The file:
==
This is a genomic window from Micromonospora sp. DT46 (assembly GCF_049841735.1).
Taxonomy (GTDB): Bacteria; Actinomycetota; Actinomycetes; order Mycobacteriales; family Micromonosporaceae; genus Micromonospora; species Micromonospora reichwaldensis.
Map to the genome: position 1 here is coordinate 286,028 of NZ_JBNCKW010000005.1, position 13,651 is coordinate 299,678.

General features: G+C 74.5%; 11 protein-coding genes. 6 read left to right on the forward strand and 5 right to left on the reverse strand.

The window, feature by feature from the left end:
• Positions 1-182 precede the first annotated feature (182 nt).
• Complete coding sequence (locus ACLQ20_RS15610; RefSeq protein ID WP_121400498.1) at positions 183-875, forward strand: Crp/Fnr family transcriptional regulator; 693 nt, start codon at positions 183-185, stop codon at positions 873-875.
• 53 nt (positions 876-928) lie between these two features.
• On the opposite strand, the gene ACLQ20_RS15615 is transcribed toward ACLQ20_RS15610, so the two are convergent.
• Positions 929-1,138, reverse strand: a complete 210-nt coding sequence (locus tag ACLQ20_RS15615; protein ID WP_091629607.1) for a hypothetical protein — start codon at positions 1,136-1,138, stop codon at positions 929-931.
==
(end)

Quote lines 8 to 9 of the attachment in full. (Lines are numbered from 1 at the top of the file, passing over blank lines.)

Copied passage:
• 53 nt (positions 876-928) lie between these two features.
• On the opposite strand, the gene ACLQ20_RS15615 is transcribed toward ACLQ20_RS15610, so the two are convergent.